SQWIB
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Re: SQWIBS Urban Gardening Adventure 2018


November 8th


My Redhaven Peach Dwarf tees from Stark Bros. came in, so I planted both of them and also worked on my "mushroom garden" layered some more compost, rabbit bedding/manure and wood chips, just waiting for the Wine Cap Stropharia rugosa-annulata mushroom spawn from Field and Forest.
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Planted one in the Hugelkultur bed (right). This will be the mushroom bed also.
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and one in the corner with some blackberries, it's tight but I'll prune to fit.
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November 12th


Got a chance to try out my Blow Out fitting. It worked very well, just hooked it up, turned on the compressor and opened the valve slowly until the water in the lain was drained.
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Added some Bio-char and compost out front where I plan on putting in an Apricot Tree to add to my "Mini Orchard" Dug out the Tiger lilies to plant my Pear Tree for the "Mini Orchard". I really need to stop buying trees.
There is a black walnut in the neighbors yard that I am a bit worried about, its about 50' away.

Finished prepping my Mushroom bed and planted my King Straphoria spawn. Started with a layer of wood chips on top of the already covered beds, than worked in the spawn, added another layer of wood chips, followed by some double ground compost then cleaned my back yard pond filters on top to add pond sludge as a cap. This area gets a good bit of sun but I'm hoping that when my annual veggies are planted they wil provide some shade. I did add some spawn to shaded areas just in case.
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Finally got around to making my horseradish this year, I was really impressed with it, lets just say my nasal passage is clear. Some will be gifted to a friend and some will be used for Horseradish Mustard, the rest will be left as is. I'm not sure I am going to grow this next year, its just too hard to dig up, but then again, if I missed any roots, I will have it growing anyway!
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I decided to Knee High my dwarf peach trees, I took off more than half of the tree, ouch! This is a very emotional cut and hopefully I done the right thing.
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I had my daughter Sam help me with harvesting the Yacon, I figured she would get a kick out of seeing the tubers as the were pulled from the bed. It was time, we had a decent frost the other night and the plant was done. I was happy with the harvest and Sam was intrigued by the tubers so I asked her to make a Yacon Pie for thanksgiving. The rhizomes are stored in some mulch in the refrigerator to hopefully grow next year. I chopped and dropped the Yacon and topped with a bag of shredded cardboard for its winter nap.
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Finished picking my Tabasco peppers for my sauce, It has been resting on some charred oak for 4 years. I'll process this next year into some hot sauce after another batch of Tabascos are added.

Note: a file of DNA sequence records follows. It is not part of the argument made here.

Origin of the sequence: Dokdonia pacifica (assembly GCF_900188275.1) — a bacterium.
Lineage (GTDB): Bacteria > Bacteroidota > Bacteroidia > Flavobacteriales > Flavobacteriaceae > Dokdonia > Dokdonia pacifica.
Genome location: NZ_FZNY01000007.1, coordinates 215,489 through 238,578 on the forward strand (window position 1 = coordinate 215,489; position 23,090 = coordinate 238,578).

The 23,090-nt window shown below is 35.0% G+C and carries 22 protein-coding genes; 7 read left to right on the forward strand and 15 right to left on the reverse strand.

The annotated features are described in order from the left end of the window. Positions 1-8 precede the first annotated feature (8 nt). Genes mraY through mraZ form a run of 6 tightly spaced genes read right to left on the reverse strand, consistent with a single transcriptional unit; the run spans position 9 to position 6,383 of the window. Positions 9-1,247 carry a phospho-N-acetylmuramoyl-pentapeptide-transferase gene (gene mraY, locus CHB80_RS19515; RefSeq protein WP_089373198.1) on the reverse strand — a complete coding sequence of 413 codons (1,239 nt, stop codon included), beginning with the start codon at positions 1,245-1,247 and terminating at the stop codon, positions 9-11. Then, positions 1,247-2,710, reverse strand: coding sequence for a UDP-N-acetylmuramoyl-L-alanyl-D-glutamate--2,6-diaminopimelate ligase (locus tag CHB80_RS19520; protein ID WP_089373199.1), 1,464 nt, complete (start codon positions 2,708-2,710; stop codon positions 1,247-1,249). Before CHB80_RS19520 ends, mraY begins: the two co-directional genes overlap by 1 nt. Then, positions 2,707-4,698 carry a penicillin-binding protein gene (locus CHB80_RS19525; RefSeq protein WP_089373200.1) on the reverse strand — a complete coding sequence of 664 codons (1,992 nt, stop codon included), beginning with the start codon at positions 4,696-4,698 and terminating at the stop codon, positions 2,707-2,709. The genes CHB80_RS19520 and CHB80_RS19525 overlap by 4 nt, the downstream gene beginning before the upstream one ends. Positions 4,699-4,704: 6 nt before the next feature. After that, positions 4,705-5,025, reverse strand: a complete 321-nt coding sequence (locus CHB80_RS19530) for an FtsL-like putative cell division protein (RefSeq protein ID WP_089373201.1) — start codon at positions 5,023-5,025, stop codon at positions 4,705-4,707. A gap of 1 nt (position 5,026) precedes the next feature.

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Stacked the rest of the firewood, cleaned the yard, burnt some yard scraps, pallets and some hardwood for Bio-char.

Topped the beds with a layer of double ground mulch and added rainwater and urea to 6 of the beds at a ratio of 4-1 except the mushroom bed.
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And what was my reward for all of this hard work.? Dessert! This is a banana that I ran through a Magic Bullet Desert Bullet, OK maybe the butterscotch isn't a healthy choice but hey I'm trying!
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Gary350
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Re: SQWIBS Urban Gardening Adventure 2018

Your Tabasco peppers sauce looks GOOD. I wish I could still eat spicy hot food I would make some of that. I LOVE spicy hot food but my stomach does not allow that anymore.

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applestar
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Re: SQWIBS Urban Gardening Adventure 2018

Especially if your garden is visited by rodents or rabbits that can get in those beds, don’t forget the hardwarecloth trunk guard for the new fruit trees. At least you probably don’t have to worry about deer.

One year when we had really heavy late winter snow that drifted to over 30 inches — higher than rabbit fences that protect my garden beds from pesky wild rabbits, winter-worn, hungry rodents came around on the following days, easily traveling on the crusted over snow and “over” the buried fences, and nibbled on fruit tree branches that should have been way above their reach :evil:

That was the year “they” also girdled one of my espalier apple trees — the plastic wrap around tree guard had failed due to action of the snow pack freeze/thaw cycle plus the frozen over snow drift provided a perfect pocket cave underneath for them to do their dastardly work. By the time the snow melted, it was too late.
Learning never ends because we can share what we've learned. And in sharing our collective experiences, we gain deeper understanding of what we learned.

SQWIB
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Joined: Tue Feb 16, 2016 2:21 pm